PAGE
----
In the pelvic ultrasound study, the uterus, ovaries and the adjacent areas are examined by ultrasound. The initial assessment is made through the skin with your bladder full. The bladder forms a window through which uterus and ovaries can be assessed. A clear, warm, gel will be applied to your skin during the examination, this is to enable the ultrasound to penetrate the skin layer.
All suitable patients are also offered as part of this assessment, a transvaginal ultrasound of the uterus and ovaries. This procedure will be clearly explained to you, and as with all ultrasound examinations, you may decline to have this study. The transvaginal ultrasound usually generates superior images to the transabdominal ultrasound, and hence a better assessment of the uterus and ovaries. It is usual for both the transabdominal and transvaginal assessment to be performed. The combined examination by both probes, provides the most thorough pelvic examination.
With the transvaginal ultrasound, you will be asked to totally empty your bladder. Then in the privacy of the examination room, you will remove all clothing below the waste, and lie under the sheet provided on the examination couch.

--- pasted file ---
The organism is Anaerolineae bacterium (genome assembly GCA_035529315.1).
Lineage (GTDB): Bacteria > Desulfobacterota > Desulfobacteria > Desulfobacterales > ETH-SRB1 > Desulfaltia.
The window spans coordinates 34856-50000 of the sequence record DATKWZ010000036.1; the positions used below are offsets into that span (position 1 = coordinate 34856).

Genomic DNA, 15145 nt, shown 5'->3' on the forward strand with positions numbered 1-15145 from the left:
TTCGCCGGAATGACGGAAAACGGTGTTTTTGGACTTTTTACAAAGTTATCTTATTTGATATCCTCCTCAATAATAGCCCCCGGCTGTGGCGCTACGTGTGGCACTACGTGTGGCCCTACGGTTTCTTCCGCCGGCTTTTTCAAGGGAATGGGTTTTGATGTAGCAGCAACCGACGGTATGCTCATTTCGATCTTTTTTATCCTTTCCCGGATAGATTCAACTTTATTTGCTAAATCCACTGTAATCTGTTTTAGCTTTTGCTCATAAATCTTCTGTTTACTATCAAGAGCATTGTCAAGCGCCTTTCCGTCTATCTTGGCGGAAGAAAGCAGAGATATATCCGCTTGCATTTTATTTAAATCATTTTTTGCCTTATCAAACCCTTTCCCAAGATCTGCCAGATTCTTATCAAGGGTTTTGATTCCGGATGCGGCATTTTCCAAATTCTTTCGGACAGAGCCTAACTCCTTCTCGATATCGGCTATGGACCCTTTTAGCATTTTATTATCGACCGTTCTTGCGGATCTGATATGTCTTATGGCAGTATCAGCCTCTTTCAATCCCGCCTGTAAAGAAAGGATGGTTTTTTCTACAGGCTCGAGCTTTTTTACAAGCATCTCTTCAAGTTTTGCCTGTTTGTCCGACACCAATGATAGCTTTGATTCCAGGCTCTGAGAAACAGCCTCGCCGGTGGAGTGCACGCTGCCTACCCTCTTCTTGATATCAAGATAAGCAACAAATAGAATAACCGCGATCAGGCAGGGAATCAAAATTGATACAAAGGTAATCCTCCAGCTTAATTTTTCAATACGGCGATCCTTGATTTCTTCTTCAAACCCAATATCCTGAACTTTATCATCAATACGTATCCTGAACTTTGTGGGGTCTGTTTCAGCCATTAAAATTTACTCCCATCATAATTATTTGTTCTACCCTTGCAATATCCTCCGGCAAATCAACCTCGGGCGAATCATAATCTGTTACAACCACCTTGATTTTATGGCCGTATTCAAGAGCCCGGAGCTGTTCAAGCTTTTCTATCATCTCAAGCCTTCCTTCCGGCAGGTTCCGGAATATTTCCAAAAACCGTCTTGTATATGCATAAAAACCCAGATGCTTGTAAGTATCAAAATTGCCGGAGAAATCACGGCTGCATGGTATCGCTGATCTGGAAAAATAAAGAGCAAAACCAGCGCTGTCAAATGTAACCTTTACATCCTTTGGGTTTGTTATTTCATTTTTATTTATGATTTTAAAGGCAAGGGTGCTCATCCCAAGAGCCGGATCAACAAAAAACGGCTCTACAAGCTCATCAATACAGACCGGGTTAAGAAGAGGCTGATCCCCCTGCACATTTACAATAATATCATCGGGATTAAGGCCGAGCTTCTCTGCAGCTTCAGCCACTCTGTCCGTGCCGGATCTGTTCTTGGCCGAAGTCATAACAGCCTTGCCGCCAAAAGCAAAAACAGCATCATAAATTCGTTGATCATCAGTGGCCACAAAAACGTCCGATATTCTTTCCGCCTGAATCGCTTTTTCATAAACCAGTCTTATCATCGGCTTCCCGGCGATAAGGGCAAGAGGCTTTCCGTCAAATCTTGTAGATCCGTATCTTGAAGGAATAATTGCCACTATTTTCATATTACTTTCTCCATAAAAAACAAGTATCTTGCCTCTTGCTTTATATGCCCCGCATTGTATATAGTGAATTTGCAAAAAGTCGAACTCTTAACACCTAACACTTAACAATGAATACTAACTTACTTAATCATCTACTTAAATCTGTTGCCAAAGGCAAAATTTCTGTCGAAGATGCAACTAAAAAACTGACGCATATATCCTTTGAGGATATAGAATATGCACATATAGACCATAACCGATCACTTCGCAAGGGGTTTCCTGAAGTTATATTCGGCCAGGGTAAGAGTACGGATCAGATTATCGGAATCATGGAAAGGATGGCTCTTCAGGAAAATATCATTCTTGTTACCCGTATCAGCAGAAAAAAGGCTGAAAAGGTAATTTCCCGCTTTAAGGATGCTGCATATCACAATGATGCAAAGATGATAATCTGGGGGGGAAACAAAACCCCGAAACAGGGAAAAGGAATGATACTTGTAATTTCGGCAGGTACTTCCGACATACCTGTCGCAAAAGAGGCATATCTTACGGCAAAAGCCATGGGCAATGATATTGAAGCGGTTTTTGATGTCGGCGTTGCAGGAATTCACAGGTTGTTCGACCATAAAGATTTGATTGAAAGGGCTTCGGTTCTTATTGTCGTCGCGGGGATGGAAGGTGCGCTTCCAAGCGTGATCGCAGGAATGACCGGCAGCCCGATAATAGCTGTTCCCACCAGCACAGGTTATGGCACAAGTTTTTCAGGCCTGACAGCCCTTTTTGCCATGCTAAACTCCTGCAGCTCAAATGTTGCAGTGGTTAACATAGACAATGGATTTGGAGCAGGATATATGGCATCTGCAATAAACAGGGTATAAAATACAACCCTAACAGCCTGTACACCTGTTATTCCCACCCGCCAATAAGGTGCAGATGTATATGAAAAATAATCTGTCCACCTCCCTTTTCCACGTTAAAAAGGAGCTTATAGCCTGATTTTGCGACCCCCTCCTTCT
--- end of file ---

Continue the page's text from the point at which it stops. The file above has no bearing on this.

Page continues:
The sonographer will then enter the room, and insert a thin sterile ultrasound probe a short distance into the vagina. The sterile transvaginal probe is covered in a latex condom (or non latex condom for those with a latex allergy) and sterile gel.
You will feel the probe being inserted and then being moved gently within the vagina to assess the uterus and ovaries and the areas adjacent to these. This normally is not associate with any pain. If you feel discomfort or pain during this examination, please tell the sonographer. You can also stop the examination at any point and the sonographer will immediately remove the probe. Once the examination is complete, the sonographer will remove the probe and leave the room while you dress.